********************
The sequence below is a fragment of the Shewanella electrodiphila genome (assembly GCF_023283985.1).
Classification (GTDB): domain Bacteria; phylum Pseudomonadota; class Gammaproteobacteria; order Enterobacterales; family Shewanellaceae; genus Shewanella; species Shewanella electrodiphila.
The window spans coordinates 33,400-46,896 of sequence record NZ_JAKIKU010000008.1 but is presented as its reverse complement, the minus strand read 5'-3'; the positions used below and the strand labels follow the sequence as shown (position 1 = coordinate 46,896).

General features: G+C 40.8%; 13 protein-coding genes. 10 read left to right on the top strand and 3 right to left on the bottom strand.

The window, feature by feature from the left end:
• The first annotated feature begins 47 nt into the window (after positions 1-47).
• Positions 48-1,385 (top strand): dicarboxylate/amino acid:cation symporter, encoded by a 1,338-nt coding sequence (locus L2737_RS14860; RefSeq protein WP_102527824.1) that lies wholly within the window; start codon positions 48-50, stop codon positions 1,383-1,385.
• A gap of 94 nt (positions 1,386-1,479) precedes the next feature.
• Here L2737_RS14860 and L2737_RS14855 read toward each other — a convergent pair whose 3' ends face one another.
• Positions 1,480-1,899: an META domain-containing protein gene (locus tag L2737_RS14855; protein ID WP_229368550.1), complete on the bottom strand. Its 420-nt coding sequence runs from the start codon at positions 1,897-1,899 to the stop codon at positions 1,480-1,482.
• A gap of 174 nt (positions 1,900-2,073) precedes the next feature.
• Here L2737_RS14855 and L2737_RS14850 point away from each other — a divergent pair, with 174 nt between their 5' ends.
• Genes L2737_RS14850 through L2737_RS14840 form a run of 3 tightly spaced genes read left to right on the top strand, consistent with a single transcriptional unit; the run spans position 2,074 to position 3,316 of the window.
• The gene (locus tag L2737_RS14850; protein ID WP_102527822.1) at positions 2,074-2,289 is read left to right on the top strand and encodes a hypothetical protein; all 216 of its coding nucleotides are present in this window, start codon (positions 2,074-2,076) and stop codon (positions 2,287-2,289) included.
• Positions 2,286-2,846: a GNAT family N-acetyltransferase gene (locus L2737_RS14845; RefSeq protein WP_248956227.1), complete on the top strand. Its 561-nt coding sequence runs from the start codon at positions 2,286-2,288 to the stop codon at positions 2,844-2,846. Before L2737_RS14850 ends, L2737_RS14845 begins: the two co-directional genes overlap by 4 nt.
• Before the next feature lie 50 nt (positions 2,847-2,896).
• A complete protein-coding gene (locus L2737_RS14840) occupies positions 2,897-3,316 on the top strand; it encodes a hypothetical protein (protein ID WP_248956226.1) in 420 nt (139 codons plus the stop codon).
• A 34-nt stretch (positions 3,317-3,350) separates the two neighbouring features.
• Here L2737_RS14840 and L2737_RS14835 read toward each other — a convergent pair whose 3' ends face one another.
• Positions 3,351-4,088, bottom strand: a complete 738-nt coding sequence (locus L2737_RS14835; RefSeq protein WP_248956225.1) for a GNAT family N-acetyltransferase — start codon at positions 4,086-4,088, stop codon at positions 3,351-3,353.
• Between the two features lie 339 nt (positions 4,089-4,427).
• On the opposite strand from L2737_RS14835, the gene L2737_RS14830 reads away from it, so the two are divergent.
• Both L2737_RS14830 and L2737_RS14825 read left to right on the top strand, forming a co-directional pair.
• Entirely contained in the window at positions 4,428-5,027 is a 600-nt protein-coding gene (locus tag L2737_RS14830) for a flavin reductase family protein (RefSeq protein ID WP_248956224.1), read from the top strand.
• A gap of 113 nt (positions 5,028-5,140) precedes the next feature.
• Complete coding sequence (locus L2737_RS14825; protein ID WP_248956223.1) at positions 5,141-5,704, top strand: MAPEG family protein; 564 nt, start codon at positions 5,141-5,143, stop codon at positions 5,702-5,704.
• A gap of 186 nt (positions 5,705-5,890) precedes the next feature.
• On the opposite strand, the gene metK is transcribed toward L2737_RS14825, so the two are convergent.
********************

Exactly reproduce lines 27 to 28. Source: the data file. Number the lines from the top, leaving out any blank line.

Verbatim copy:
• A gap of 186 nt (positions 5,705-5,890) precedes the next feature.
• On the opposite strand, the gene metK is transcribed toward L2737_RS14825, so the two are convergent.